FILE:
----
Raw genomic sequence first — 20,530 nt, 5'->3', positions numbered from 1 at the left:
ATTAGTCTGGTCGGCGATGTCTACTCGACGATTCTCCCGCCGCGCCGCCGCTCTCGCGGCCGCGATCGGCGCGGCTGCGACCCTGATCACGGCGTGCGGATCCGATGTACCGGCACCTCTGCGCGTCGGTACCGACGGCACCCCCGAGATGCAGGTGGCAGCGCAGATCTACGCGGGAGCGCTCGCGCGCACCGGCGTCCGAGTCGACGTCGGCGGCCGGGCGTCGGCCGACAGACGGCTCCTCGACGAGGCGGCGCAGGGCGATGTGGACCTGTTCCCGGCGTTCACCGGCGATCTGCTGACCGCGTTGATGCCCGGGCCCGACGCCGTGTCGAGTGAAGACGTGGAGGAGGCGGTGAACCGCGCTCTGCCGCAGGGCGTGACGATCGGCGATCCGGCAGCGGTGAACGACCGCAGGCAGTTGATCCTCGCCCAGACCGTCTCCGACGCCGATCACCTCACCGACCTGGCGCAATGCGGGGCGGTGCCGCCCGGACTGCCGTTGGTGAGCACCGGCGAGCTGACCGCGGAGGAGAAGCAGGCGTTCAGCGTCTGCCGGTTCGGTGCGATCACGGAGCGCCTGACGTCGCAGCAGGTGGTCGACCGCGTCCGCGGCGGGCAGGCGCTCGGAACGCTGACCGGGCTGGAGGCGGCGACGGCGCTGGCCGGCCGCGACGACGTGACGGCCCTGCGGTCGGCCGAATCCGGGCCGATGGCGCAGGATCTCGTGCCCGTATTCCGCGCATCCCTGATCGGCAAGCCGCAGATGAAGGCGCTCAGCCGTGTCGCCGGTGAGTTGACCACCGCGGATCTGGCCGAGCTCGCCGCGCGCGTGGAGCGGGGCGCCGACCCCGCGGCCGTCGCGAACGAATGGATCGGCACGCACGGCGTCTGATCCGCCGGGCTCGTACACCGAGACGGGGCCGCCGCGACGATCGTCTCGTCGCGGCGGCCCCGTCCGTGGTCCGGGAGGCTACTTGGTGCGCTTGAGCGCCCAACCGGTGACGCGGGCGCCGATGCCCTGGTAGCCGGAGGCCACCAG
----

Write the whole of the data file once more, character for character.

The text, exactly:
Raw genomic sequence first — 20,530 nt, 5'->3', positions numbered from 1 at the left:
ATTAGTCTGGTCGGCGATGTCTACTCGACGATTCTCCCGCCGCGCCGCCGCTCTCGCGGCCGCGATCGGCGCGGCTGCGACCCTGATCACGGCGTGCGGATCCGATGTACCGGCACCTCTGCGCGTCGGTACCGACGGCACCCCCGAGATGCAGGTGGCAGCGCAGATCTACGCGGGAGCGCTCGCGCGCACCGGCGTCCGAGTCGACGTCGGCGGCCGGGCGTCGGCCGACAGACGGCTCCTCGACGAGGCGGCGCAGGGCGATGTGGACCTGTTCCCGGCGTTCACCGGCGATCTGCTGACCGCGTTGATGCCCGGGCCCGACGCCGTGTCGAGTGAAGACGTGGAGGAGGCGGTGAACCGCGCTCTGCCGCAGGGCGTGACGATCGGCGATCCGGCAGCGGTGAACGACCGCAGGCAGTTGATCCTCGCCCAGACCGTCTCCGACGCCGATCACCTCACCGACCTGGCGCAATGCGGGGCGGTGCCGCCCGGACTGCCGTTGGTGAGCACCGGCGAGCTGACCGCGGAGGAGAAGCAGGCGTTCAGCGTCTGCCGGTTCGGTGCGATCACGGAGCGCCTGACGTCGCAGCAGGTGGTCGACCGCGTCCGCGGCGGGCAGGCGCTCGGAACGCTGACCGGGCTGGAGGCGGCGACGGCGCTGGCCGGCCGCGACGACGTGACGGCCCTGCGGTCGGCCGAATCCGGGCCGATGGCGCAGGATCTCGTGCCCGTATTCCGCGCATCCCTGATCGGCAAGCCGCAGATGAAGGCGCTCAGCCGTGTCGCCGGTGAGTTGACCACCGCGGATCTGGCCGAGCTCGCCGCGCGCGTGGAGCGGGGCGCCGACCCCGCGGCCGTCGCGAACGAATGGATCGGCACGCACGGCGTCTGATCCGCCGGGCTCGTACACCGAGACGGGGCCGCCGCGACGATCGTCTCGTCGCGGCGGCCCCGTCCGTGGTCCGGGAGGCTACTTGGTGCGCTTGAGCGCCCAACCGGTGACGCGGGCGCCGATGCCCTGGTAGCCGGAGGCCACCAG